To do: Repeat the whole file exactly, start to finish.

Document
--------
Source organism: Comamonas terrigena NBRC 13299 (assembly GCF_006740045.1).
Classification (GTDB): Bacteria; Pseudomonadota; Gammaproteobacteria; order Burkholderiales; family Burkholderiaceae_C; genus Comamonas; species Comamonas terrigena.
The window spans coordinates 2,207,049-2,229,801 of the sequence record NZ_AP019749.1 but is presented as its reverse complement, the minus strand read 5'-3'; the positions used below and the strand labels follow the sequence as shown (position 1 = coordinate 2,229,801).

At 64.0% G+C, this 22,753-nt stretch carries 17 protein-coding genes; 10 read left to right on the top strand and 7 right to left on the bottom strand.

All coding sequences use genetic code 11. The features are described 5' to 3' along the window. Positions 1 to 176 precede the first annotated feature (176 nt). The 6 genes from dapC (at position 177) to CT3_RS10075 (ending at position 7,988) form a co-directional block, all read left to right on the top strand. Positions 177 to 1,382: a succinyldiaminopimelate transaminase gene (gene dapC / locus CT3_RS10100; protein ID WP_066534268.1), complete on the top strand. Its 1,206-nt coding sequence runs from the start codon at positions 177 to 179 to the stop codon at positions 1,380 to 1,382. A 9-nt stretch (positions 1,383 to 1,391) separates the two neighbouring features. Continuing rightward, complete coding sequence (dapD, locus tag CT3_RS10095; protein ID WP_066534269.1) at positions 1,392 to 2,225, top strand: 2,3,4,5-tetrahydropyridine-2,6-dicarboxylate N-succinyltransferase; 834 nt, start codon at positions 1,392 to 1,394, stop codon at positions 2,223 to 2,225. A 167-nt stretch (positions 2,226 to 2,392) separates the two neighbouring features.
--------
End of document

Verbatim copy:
Source organism: Comamonas terrigena NBRC 13299 (assembly GCF_006740045.1).
Classification (GTDB): Bacteria; Pseudomonadota; Gammaproteobacteria; order Burkholderiales; family Burkholderiaceae_C; genus Comamonas; species Comamonas terrigena.
The window spans coordinates 2,207,049-2,229,801 of the sequence record NZ_AP019749.1 but is presented as its reverse complement, the minus strand read 5'-3'; the positions used below and the strand labels follow the sequence as shown (position 1 = coordinate 2,229,801).

At 64.0% G+C, this 22,753-nt stretch carries 17 protein-coding genes; 10 read left to right on the top strand and 7 right to left on the bottom strand.

All coding sequences use genetic code 11. The features are described 5' to 3' along the window. Positions 1 to 176 precede the first annotated feature (176 nt). The 6 genes from dapC (at position 177) to CT3_RS10075 (ending at position 7,988) form a co-directional block, all read left to right on the top strand. Positions 177 to 1,382: a succinyldiaminopimelate transaminase gene (gene dapC / locus CT3_RS10100; protein ID WP_066534268.1), complete on the top strand. Its 1,206-nt coding sequence runs from the start codon at positions 177 to 179 to the stop codon at positions 1,380 to 1,382. A 9-nt stretch (positions 1,383 to 1,391) separates the two neighbouring features. Continuing rightward, complete coding sequence (dapD, locus tag CT3_RS10095; protein ID WP_066534269.1) at positions 1,392 to 2,225, top strand: 2,3,4,5-tetrahydropyridine-2,6-dicarboxylate N-succinyltransferase; 834 nt, start codon at positions 1,392 to 1,394, stop codon at positions 2,223 to 2,225. A 167-nt stretch (positions 2,226 to 2,392) separates the two neighbouring features.